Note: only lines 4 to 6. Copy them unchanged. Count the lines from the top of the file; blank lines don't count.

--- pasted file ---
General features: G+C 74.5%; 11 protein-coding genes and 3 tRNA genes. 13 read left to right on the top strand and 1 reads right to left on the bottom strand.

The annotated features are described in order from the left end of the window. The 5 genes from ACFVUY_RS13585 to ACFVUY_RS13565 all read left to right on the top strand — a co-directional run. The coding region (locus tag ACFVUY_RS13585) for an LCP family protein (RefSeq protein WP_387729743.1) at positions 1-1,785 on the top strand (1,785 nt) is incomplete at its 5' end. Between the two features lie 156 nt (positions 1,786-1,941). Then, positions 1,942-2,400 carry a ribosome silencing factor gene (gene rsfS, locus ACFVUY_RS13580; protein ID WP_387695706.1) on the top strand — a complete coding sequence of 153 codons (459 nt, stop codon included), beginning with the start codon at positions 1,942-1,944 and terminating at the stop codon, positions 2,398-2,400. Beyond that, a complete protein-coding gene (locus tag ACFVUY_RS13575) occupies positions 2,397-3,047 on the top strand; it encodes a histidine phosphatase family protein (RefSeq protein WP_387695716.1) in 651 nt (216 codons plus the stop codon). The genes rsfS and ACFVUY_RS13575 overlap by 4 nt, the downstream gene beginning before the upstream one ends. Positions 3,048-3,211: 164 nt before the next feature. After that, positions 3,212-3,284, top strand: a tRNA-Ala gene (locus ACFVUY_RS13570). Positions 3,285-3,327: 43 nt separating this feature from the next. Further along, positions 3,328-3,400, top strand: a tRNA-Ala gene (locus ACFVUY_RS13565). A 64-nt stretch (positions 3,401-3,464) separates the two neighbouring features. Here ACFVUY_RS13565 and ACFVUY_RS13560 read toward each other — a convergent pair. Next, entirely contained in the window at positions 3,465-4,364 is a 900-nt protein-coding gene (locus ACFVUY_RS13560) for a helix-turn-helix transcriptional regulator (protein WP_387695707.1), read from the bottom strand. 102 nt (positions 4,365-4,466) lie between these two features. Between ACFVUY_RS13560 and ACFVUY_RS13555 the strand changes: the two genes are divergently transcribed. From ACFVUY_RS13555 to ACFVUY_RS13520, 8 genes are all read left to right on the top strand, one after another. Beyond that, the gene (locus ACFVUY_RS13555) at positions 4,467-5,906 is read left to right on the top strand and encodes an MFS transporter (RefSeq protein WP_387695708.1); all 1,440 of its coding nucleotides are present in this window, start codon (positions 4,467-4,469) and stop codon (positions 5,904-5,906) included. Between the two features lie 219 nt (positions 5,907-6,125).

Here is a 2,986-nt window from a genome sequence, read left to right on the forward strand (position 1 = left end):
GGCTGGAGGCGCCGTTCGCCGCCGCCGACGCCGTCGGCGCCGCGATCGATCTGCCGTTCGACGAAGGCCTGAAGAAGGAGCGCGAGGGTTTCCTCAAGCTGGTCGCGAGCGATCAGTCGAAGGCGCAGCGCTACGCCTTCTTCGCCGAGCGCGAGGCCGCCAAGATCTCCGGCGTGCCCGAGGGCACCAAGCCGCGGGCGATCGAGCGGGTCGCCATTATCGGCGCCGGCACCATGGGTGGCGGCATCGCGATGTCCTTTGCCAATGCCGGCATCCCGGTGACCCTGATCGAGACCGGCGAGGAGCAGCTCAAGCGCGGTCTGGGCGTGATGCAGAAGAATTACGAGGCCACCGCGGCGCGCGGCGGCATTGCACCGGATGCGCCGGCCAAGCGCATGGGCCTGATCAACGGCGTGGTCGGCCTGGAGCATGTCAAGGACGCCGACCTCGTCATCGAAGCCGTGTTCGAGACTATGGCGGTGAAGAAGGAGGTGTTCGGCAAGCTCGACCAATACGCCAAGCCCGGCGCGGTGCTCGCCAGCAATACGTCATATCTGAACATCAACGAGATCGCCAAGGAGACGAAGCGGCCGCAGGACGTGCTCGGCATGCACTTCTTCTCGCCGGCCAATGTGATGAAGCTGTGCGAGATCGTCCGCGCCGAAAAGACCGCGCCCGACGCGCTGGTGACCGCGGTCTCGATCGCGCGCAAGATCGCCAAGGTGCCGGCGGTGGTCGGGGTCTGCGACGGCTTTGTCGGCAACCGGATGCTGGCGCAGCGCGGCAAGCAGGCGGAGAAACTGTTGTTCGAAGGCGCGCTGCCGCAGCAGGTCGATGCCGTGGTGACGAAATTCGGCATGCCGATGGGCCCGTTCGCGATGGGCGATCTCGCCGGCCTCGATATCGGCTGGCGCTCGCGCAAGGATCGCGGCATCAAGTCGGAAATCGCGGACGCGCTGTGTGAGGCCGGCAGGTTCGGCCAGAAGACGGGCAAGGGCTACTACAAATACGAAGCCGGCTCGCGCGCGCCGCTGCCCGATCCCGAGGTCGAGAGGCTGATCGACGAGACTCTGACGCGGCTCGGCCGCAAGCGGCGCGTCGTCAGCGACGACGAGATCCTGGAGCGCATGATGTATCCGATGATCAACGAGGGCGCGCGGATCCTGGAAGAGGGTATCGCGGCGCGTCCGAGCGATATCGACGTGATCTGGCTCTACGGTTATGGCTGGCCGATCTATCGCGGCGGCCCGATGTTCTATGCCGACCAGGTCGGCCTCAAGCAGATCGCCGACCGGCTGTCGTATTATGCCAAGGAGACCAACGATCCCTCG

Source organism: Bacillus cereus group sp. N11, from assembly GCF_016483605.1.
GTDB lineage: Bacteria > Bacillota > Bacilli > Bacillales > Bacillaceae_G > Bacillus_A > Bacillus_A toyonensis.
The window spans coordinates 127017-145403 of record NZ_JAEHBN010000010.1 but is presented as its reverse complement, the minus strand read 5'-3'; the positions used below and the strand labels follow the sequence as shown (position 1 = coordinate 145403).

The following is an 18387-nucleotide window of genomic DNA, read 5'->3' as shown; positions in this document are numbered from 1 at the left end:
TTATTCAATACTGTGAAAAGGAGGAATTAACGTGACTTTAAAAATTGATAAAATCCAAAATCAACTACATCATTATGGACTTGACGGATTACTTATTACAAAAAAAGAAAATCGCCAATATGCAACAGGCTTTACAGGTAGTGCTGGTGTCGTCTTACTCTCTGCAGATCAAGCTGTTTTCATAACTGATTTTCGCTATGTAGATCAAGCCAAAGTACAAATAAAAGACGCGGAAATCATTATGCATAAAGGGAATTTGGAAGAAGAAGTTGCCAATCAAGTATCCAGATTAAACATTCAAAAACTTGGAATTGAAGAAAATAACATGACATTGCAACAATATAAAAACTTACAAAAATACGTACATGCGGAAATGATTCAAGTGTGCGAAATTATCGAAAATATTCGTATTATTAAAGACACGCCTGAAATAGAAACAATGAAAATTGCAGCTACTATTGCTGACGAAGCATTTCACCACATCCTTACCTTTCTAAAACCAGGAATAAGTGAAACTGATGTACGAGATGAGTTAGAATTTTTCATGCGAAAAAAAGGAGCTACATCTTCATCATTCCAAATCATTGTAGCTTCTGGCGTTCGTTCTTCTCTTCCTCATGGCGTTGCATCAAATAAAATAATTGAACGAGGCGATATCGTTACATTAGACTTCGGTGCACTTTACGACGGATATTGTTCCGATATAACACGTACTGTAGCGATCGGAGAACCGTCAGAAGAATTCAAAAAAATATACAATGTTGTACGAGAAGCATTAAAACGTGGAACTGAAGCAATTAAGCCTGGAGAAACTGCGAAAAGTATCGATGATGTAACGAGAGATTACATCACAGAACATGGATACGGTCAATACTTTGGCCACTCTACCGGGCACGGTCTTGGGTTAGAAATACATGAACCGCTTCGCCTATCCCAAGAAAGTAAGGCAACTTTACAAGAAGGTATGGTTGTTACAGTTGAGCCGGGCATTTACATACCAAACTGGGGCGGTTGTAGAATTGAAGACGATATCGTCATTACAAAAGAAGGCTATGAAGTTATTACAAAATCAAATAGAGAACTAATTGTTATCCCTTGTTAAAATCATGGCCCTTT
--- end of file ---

GGCTGGAGGCGCCGTTCGCCGCCGCCGACGCCGTCGGCGCCGCGATCGATCTGCCGTTCGACGAAGGCCTGAAGAAGGAGCGCGAGGGTTTCCTCAAGCTGGTCGCGAGCGATCAGTCGAAGGCGCAGCGCTACGCCTTCTTCGCCGAGCGCGAGGCCGCCAAGATCTCCGGCGTGCCCGAGGGCACCAAGCCGCGGGCGATCGAGCGGGTCGCCATTATCGGCGCCGGCACCATGGGTGGCGGCATCGCGATGTCCTTTGCCAATGCCGGCATCCCGGTGACCCTGATCGAGACCGGCGAGGAGCAGCTCAAGCGCGGTCTGGGCGTGATGCAGAAGAATTACGAGGCCACCGCGGCGCGCGGCGGCATTGCACCGGATGCGCCGGCCAAGCGCATGGGCCTGATCAACGGCGTGGTCGGCCTGGAGCATGTCAAGGACGCCGACCTCGTCATCGAAGCCGTGTTCGAGACTATGGCGGTGAAGAAGGAGGTGTTCGGCAAGCTCGACCAATACGCCAAGCCCGGCGCGGTGCTCGCCAGCAATACGTCATATCTGAACATCAACGAGATCGCCAAGGAGACGAAGCGGCCGCAGGACGTGCTCGGCATGCACTTCTTCTCGCCGGCCAATGTGATGAAGCTGTGCGAGATCGTCCGCGCCGAAAAGACCGCGCCCGACGCGCTGGTGACCGCGGTCTCGATCGCGCGCAAGATCGCCAAGGTGCCGGCGGTGGTCGGGGTCTGCGACGGCTTTGTCGGCAACCGGATGCTGGCGCAGCGCGGCAAGCAGGCGGAGAAACTGTTGTTCGAAGGCGCGCTGCCGCAGCAGGTCGATGCCGTGGTGACGAAATTCGGCATGCCGATGGGCCCGTTCGCGATGGGCGATCTCGCCGGCCTCGATATCGGCTGGCGCTCGCGCAAGGATCGCGGCATCAAGTCGGAAATCGCGGACGCGCTGTGTGAGGCCGGCAGGTTCGGCCAGAAGACGGGCAAGGGCTACTACAAATACGAAGCCGGCTCGCGCGCGCCGCTGCCCGATCCCGAGGTCGAGAGGCTGATCGACGAGACTCTGACGCGGCTCGGCCGCAAGCGGCGCGTCGTCAGCGACGACGAGATCCTGGAGCGCATGATGTATCCGATGATCAACGAGGGCGCGCGGATCCTGGAAGAGGGTATCGCGGCGCGTCCGAGCGATATCGACGTGATCTGGCTCTACGGTTATGGCTGGCCGATCTATCGCGGCGGCCCGATGTTCTATGCCGACCAGGTCGGCCTCAAGCAGATCGCCGACCGGCTGTCGTATTATGCCAAGGAGACCAACGATCCCTCG

Source organism: Bacillus cereus group sp. N11, from assembly GCF_016483605.1.
GTDB lineage: Bacteria > Bacillota > Bacilli > Bacillales > Bacillaceae_G > Bacillus_A > Bacillus_A toyonensis.